The history of Labor Day and other interesting facts about the holiday

America, have a happy Labor Day weekend.
Labor Day was first celebrated in 1882 and became a federal holiday in 1894. In September, the holiday falls on the first Monday. However, the day is more than just picnics and parades.

To celebrate Labor Day, here are some things you may not have known about the holiday:

It began as a state holiday before it became a federal holiday
Labor activists first started recognizing Labor Day before states started to unofficially celebrate it. The first state to introduce a bill to recognize the holiday was New York. In 1887, Oregon became the first state to enact it. New York, Massachusetts, and Colorado followed soon after.

It was a beer-filled Labor Day celebration at the beginning
During Labor Day 1882, Manhattan held its first parade in front of city hall. There was a large police presence in the area because police feared a riot would break out. There was one problem, though: very few people showed up on the day of the march to actually take part. That’s awkward.
Music wasn’t playing, and those present almost gave up before 200 jeweler’s union members showed up and things took off. The march on that day ended up attracting around 20,000 participants.
After that, the party began. Immediately following the parade, there were “Kegs of Lager … mounted everywhere.”, according to reports.
Apparently, some traditions are enduring.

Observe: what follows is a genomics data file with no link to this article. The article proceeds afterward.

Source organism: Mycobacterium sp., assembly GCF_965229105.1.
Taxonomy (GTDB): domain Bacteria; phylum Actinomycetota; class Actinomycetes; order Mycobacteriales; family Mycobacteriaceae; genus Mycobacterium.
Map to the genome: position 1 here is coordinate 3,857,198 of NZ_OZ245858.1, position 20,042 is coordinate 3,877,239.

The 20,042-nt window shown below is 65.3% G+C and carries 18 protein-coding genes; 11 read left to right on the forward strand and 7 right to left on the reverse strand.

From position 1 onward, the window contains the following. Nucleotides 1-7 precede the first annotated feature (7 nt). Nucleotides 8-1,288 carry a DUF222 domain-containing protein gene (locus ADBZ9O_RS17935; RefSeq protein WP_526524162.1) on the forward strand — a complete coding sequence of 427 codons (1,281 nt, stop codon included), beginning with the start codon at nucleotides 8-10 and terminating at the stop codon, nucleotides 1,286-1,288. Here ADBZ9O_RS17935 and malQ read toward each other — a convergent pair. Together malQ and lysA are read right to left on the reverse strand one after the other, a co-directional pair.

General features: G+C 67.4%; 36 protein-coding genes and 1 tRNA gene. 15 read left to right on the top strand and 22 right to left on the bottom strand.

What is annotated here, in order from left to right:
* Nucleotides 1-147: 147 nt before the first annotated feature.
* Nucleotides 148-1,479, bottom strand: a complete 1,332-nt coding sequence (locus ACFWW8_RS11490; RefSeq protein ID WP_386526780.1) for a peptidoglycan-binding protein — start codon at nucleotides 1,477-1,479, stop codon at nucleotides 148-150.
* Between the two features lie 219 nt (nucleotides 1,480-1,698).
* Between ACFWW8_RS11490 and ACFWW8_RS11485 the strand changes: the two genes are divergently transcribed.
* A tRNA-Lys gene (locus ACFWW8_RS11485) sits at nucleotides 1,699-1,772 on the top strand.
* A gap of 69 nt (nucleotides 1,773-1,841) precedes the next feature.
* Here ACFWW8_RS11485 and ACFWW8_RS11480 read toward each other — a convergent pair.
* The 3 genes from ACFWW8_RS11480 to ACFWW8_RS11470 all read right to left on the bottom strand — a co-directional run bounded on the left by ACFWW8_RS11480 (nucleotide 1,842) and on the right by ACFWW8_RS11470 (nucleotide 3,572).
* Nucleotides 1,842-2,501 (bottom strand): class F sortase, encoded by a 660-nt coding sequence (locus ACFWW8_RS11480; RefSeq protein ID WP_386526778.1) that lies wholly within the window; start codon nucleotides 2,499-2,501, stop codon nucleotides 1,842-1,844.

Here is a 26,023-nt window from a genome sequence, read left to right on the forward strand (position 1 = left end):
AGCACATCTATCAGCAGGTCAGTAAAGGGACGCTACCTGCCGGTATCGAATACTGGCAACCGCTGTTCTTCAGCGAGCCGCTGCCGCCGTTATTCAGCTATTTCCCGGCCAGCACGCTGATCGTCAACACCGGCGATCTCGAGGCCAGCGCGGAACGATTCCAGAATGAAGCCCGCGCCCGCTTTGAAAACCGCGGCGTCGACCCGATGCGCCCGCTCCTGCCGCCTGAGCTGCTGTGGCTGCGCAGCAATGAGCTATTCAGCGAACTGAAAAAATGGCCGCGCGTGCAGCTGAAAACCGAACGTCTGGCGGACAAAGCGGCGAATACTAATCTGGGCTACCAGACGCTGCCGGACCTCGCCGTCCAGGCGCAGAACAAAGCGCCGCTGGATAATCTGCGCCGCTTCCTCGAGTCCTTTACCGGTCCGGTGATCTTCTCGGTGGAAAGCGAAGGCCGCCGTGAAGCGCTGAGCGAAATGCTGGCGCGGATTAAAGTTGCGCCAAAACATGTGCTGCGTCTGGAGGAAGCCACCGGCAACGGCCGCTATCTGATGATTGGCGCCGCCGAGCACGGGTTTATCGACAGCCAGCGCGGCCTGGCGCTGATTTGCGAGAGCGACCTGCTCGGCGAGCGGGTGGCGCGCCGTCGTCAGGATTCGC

As a department, the Department of Labor was led by women for the first time.

Labor Day became a holiday after Labor Day was created, and the first person to lead the department was Frances Perkins. As a result of the Triangle Shirtwaist Factory fire of 1911, which killed 146 people, Perkins helped President Franklin Roosevelt’s administration make changes in labor policy.

Among all the government agencies, the Labor Department has had the most female secretaries, six.

Having a day off is wonderful

But, is there a specific reason for our celebration?
Quite a bit. What is it like not having to work weekends? How does the 40-hour work week work? Do you have paid sick days and holidays? Labor leaders are responsible for that. In order to create fairer, more equitable labor laws and workplaces, thousands of Americans marched, protested and participated in strikes.
The history of this wonderful Day is Honorable and significant in a country that prides itself on hard honest work and family values. We work hard in order to take care of our families, our personal needs and live up to the basic principles that our Great Nation holds. This year, while we are honoring our past and celebrating the foresight of the Great Americans who paved the way for our Holiday weekend, let us remember to celebrate our families and the freedoms that we enjoy in America like never before! Have a Safe and Happy Labor Day from the Good people here at

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